Made me wonder what HaloScan was up to. Remember HaloScan? From back before Grey Matter or Blogger had comments? It popped up in that nasty little window, and generally sucked. And we all received early painful lessons in outsourcing control of pieces of your infrastructure. And then Moveable Type shipped with decent integrated comments (and just about the slickest looking admin interface anyone had ever seen anywhere on the Web) Apparently they’ve been acquired by this (js-kit)[] company. And their traffic is still growing!?!?!

Here’s a graph looking at disqus, HaloScan and js-kit:

With those numbers I’m not sure we’re talking mainstream here, though its interesting to see WordPress picking up intense-debate. I like WordPress’s corporate culture and they seem well suited for not stifling innovation in acquisitions.

But really all I wanted to say is whether or not this stuff is interesting to mainstream, as a hacker a 3rd party comment system is golden. Because we’ve all rolled our own blogging systems, and you either never built the comments, turned them off, gave up and went back to an off the shelf system, or are running some sadomasochistic social experiment. The great thing about decent 3rd party comment systems is you can go back to your bash/Perl/XSLT/file tree based system, and still have comments. (Leonard was the first alpha geek I noticed doing this)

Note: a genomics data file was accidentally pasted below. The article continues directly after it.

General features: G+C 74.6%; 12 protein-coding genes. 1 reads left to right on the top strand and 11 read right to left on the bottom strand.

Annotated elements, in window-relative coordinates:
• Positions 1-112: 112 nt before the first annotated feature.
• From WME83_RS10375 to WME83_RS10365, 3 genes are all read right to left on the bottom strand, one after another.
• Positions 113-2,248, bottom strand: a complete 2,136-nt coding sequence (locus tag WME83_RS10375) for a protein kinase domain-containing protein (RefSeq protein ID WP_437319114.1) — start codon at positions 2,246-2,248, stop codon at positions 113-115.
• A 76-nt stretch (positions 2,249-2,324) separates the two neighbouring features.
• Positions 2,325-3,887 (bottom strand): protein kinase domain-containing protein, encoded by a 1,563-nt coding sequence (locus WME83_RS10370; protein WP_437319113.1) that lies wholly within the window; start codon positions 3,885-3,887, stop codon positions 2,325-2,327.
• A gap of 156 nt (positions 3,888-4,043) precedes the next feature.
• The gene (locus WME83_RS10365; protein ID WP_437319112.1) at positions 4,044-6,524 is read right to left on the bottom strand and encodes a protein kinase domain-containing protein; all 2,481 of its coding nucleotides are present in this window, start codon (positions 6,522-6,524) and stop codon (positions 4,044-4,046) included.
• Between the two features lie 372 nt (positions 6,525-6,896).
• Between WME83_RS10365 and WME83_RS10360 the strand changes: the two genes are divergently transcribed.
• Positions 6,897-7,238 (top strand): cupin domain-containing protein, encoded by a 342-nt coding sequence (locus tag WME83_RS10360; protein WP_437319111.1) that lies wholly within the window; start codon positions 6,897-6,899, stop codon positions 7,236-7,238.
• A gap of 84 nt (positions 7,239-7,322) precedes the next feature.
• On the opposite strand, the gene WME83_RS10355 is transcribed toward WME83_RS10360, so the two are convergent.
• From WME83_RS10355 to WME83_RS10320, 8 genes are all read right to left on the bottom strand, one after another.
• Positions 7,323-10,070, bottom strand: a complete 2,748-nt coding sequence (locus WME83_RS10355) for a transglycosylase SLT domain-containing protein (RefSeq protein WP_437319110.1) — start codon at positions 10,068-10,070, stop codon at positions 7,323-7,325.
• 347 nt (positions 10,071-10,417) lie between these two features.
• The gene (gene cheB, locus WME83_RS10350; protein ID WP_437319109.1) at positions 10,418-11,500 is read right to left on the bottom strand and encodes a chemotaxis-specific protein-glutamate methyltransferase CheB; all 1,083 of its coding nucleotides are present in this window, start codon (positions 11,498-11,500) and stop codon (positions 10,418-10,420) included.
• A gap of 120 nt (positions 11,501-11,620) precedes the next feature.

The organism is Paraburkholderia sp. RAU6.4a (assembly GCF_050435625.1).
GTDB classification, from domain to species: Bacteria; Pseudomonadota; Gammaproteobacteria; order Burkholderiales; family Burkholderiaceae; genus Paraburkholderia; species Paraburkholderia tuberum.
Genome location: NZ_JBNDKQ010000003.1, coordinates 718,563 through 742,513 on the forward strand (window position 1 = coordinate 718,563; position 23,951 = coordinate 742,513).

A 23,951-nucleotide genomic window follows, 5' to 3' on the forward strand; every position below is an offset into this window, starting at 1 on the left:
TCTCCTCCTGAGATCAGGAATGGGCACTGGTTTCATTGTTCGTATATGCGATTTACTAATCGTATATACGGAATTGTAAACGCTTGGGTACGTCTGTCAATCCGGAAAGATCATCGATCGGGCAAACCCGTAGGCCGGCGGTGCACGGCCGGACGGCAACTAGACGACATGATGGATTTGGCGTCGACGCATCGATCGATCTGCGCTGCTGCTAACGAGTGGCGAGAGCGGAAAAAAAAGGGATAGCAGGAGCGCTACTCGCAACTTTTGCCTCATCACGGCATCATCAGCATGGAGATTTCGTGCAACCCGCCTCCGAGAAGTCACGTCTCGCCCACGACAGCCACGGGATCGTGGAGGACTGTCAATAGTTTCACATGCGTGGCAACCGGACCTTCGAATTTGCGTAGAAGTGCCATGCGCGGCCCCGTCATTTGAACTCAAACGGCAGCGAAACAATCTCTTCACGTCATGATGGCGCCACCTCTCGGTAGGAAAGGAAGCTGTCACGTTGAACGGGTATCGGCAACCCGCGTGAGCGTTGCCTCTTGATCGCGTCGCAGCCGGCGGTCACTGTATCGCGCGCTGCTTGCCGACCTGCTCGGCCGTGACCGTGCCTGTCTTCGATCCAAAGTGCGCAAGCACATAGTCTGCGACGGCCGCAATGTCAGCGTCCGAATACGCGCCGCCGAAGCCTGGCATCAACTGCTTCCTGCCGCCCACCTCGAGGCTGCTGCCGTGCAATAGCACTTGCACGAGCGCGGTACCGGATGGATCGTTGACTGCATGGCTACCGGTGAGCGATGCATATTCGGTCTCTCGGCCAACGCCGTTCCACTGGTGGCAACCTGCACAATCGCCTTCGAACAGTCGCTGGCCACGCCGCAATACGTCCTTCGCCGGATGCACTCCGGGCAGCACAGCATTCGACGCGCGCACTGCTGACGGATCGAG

And Disqus even has to start of a decent API. More focused at “forum owner”, individual commenters could use some love, and of course the whole thing could benefit from a standardized delegated auth model, but those are nits.

(btw. where are the Wikipedia articles on that early blogging era tech, our legacy is being lost! OMG!)

FriendFeed is too much info

May 2nd, 2008


One of the key topics (I think) in my Casual Privacy talk last week was the importance of “context” in privacy and sharing. That some people have trouble understanding how fundamental context is to all social interactions was my primary take away from SG Foo, and I’ve been preaching it quietly where I can.

All by way of saying, I made one of my rare visits to FriendFeed this evening, and I was reminded that I consistently regret it. Breaking down those contextual walls means I consistently like the people I find there less then I did when I was able to interact with them in isolated manners; fire walling the aesthetic from the technical from the political from the personal.

We need routing not aggregation.

Fire Eagle: Interesting Choices

March 5th, 2008

Fire Eagle

Other folks are talking about and writing about the long germinating, launched in beta, location broker from Yahoo’s Brickhouse, Fire Eagle.